The California-based Yocha Dehe Wintun Nation plans to air this ad urging the Washington Redskins to change the team's name during the NBA Finals on Tuesday night. (Video courtesy of the Yocha Dehe Wintun Nation)

When sports fans tuned into the NBA finals Tuesday night to see the San Antonio Spurs take on the Miami Heat, they got a look into another fierce standoff.

A California tribe paid for the anti-Redskins advertisement “Proud to Be” to run in seven major cities during halftime. The airing marked the first time the ad, which initially appeared online in time for the Super Bowl, had run before such a wide television audience.

The Yocha Dehe Wintun Nation, based about an hour northeast of San Francisco, would not say how much it spent for the coveted advertising slot, only that it was a “significant investment” that was deemed necessary to further what its leaders describe as an important discussion of racism.

“It’s just a time to get people thinking about putting an end to outward hatred and using sports as a tool to focus on racism,” Marshall McKay, chairman of the Yocha Dehe Wintun tribal council, said in a video explaining the tribe’s involvement in the name controversy.

The NFL and Washington team owner Dan Snyder have faced unprecedented pressure in the past year to change a name that has been described as derogatory. The criticism has increased since NBA Commissioner Adam Silver issued a lifetime ban against Los Angeles Clippers owner Donald Sterling for making disparaging comments about African Americans.

The Post Sports Live crew weighs in on the national ad "Proud to Be" from the Yocha Dehe Wintun Nation, which is calling on the Washington Redskins to change its name. (Post Sports Live/The Washington Post)

Among the many who have compared Silver to NFL Commissioner Roger Goodell is Richard Sherman, a cornerback for the Super Bowl champion Seattle Seahawks. In an interview with Time, he said that he didn’t believe Goodell would act as decisively as Silver if a league owner were caught making racist comments, “because we have an NFL team called the Redskins.”

Goodell and team officials have consistently said they don’t believe the name is disparaging and have pointed to a decade-old opinion poll and recent letters to show that many Native Americans support the moniker. Snyder has described the name as a “badge of honor” and has vowed never to change it.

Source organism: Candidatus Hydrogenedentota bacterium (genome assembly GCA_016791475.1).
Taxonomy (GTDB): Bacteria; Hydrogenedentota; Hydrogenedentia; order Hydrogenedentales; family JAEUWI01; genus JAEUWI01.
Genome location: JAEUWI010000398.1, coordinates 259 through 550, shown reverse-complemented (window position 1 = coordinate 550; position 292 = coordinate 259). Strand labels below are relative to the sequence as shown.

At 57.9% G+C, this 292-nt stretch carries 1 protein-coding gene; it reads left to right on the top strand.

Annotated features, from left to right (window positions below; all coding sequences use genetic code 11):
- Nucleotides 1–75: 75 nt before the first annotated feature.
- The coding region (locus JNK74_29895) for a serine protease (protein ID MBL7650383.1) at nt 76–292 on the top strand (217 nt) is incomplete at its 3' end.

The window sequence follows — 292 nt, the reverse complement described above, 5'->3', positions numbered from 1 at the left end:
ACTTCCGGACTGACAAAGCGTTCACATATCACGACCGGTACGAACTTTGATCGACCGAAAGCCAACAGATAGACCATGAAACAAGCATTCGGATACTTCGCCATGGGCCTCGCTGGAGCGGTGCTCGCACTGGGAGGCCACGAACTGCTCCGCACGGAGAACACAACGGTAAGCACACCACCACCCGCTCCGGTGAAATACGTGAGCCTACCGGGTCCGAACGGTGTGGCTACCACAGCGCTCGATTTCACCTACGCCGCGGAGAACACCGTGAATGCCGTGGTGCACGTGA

In the 60-second ad, which aired in Chicago, Dallas, Los Angeles, New York, Sacramento, San Francisco and Washington, Native Americans tick off names they are proud to be called. They include father and mother, survivor and patriot, unyielding and indomitable. In the end, a voice says, “Native Americans call themselves many things. The one thing they don’t” — and the screen shows the image of a Redskins helmet.

The original two-minute video was commissioned by the National Congress of American Indians, which, along with the Oneida Indian Nation, has been among the more vocal groups calling for a name change. Both groups were behind a recent letter that contained more than 75 signatures from Native American, religious and civil rights organizations and was sent to NFL players, asking them to stand up against a name that “does not honor people of color.”

“We applaud the Yocha Dehe Wintun Nation for having the vision and commitment to ensure that the American public receives the message loud and clear that Native Americans strongly oppose the use of this disparaging slur,” NCAI Executive Director Jackie Pata and Oneida Indian Nation Representative Ray Halbritter said in a joint statement. “By airing this ad during the NBA Championships, this message for change will be brought into the living rooms of millions of American all across the country.”

The ad ran in Miami during the halftime of Game 2 of the finals Sunday. That game, according to Nielsen ratings, drew more than 15 million viewers.